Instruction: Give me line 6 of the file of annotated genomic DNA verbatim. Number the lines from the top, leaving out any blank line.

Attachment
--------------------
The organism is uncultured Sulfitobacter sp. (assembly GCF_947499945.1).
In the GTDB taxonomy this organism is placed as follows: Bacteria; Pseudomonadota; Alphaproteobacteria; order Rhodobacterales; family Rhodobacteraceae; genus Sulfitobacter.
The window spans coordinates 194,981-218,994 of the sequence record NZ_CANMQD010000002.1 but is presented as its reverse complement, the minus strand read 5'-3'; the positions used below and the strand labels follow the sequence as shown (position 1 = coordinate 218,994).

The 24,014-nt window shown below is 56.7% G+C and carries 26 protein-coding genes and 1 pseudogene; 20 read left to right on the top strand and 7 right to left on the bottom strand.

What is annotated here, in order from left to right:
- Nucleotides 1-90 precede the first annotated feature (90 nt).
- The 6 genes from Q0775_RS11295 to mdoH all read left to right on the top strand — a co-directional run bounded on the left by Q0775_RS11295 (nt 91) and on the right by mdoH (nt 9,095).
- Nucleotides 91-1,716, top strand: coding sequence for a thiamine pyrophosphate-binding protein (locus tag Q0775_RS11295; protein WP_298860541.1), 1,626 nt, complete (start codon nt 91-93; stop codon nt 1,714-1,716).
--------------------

- Nucleotides 1-90 precede the first annotated feature (90 nt).